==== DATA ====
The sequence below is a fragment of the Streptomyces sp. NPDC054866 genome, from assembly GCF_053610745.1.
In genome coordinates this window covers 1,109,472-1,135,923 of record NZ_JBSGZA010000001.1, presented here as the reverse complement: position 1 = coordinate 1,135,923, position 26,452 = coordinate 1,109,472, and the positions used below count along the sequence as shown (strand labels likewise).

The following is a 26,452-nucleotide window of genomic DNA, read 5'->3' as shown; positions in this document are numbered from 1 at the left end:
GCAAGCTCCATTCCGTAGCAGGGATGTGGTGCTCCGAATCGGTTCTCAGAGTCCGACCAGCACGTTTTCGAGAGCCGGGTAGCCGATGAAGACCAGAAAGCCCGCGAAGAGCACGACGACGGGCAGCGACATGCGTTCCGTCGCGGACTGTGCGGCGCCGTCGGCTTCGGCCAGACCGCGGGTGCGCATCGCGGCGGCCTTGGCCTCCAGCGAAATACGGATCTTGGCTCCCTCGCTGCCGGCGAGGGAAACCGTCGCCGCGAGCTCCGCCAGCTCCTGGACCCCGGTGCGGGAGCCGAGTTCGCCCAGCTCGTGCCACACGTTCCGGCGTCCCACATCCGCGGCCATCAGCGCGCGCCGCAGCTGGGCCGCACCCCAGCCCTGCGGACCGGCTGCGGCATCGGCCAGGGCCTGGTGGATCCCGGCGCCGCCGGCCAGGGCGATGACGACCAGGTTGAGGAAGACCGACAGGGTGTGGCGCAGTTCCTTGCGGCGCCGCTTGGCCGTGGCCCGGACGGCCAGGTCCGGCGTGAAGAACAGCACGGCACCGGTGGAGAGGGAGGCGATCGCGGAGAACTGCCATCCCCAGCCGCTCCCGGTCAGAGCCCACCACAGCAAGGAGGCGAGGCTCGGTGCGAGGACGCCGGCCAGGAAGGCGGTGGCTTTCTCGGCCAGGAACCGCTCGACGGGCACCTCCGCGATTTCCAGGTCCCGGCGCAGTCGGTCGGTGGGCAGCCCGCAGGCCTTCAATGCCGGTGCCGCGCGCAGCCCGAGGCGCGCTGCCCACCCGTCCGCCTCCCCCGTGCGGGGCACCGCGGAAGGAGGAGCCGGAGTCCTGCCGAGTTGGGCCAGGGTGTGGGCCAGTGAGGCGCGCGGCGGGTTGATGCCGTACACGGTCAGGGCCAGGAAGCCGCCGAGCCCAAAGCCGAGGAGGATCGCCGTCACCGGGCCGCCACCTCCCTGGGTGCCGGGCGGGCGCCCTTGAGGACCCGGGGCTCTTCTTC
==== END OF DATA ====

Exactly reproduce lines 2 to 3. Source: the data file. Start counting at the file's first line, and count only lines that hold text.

In genome coordinates this window covers 1,109,472-1,135,923 of record NZ_JBSGZA010000001.1, presented here as the reverse complement: position 1 = coordinate 1,135,923, position 26,452 = coordinate 1,109,472, and the positions used below count along the sequence as shown (strand labels likewise).

The following is a 26,452-nucleotide window of genomic DNA, read 5'->3' as shown; positions in this document are numbered from 1 at the left end: